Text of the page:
Greetings, Agents of Impact!
Featured: Impact Voices
Leverage, compensation and taxation: Doing due diligence on investment fund managers. Impact investors have become well-practiced in measuring the environmental and social impacts of the companies they invest in. They are increasingly vocal about good governance and accountability. But what about the structures of their own investment funds? “Our own practices and investment structures may be exacerbating the very problems we seek to solve,” write the Predistribution Initiative’s Delilah Rothenberg and Amanda Feldman in a guest post on ImpactAlpha. The initiative–a coalition of asset owners and managers, as well as labor and civil society advocates and other experts–is “committed to addressing income inequality in existing models of wealth creation.” The authors say private equity firms are in need of particular scrutiny in at least three areas:
- Financial engineering. Excessive leverage, asset stripping, and monitoring or management fees that are part of many private equity deals may magnify returns to asset owners and managers. Such practices can put portfolio companies in precarious situations and push risk down to workers and communities (think Toys R Us). Required reporting on investment structuring would help investors diligence these risks and reduce incentives for extractive behavior.
- Compensation. Fund manager compensation structures can exacerbate wealth inequality just as much as excessive corporate executive compensation. Indeed, the ratios of fund management salaries to portfolio companies’ average worker’s pay are often greater than those of corporate CEOs to their employees. A way for fund managers to stand out? By sharing equity and profits with workers and communities.
- Tax practices. Companies that use financial engineering or offshore havens to avoid taxes are attracting attention. Many investment firms and funds also are domiciled in tax havens, such as the Bahamas. The authors tread lightly on the hot topic carried interest’s tax treatment as capital gains rather than ordinary income, but suggest, “LPs could evaluate the lobbying activities of private equity fund managers in the same way they often do at the portfolio company level.”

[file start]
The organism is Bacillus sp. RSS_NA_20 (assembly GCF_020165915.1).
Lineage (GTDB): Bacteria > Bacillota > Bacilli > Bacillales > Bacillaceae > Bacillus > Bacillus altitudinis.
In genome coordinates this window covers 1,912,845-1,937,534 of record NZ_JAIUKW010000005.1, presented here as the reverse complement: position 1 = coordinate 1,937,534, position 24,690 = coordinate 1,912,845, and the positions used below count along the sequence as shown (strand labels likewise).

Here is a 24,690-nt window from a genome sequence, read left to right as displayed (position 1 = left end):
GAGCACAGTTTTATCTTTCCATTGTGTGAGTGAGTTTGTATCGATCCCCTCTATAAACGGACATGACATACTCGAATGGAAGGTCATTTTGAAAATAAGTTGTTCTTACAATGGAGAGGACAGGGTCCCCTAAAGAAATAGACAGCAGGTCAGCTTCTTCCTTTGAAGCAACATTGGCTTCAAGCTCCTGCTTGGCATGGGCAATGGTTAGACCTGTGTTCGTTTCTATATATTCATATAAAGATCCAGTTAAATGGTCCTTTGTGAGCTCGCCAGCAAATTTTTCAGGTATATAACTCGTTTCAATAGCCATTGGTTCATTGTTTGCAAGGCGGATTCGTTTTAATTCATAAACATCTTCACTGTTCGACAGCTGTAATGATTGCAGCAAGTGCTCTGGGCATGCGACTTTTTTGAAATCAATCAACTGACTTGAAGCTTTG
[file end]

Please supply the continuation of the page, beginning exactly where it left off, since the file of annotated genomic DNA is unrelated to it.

“The growing consensus that capitalism must change” is an opportunity to address structural issues, say Rothenberg and Feldman. “If large institutional investors care about systemic risk and responding to their stakeholders, it will be critical for them to evaluate their managers just as they do their companies.”
Keep reading, “Leverage, compensation and taxation: Doing due diligence on investment fund managers,” by Delilah Rothenberg and Amanda Feldman on ImpactAlpha.
Dealflow: Follow the Money
Royal Street Ventures raises $16 million for Middle America’s startups. By global standards, American startups have good access to capital. U.S.-based businesses take in half of worldwide venture capital funding. But national figures obscure regional realities: only about 5% of U.S. venture investments flow to startups in the Southeast and Midwest. Park City, Utah, and Kansas City, Mo.-based Royal Street Ventures targets such overlooked regions. “We’re kids from the middle of the country and love building the ecosystem we came from,” the firm writes. Royal Street has raised $16.4 million for startups “between the coasts.” Its third fund will make investments of up to $1 million in investment rounds as large as $5 million.
- Geographic impact. Royal Street’s investment thesis emphasizes building entrepreneurial ecosystems in underfunded areas, but it doesn’t call itself an impact investor. The Rise of the Rest fund, which closed its $150 million second fund in October, invests with a similar thesis (see Steve Case’s post, “How Rise of the Rest will have impact — and why it’s not an impact fund”).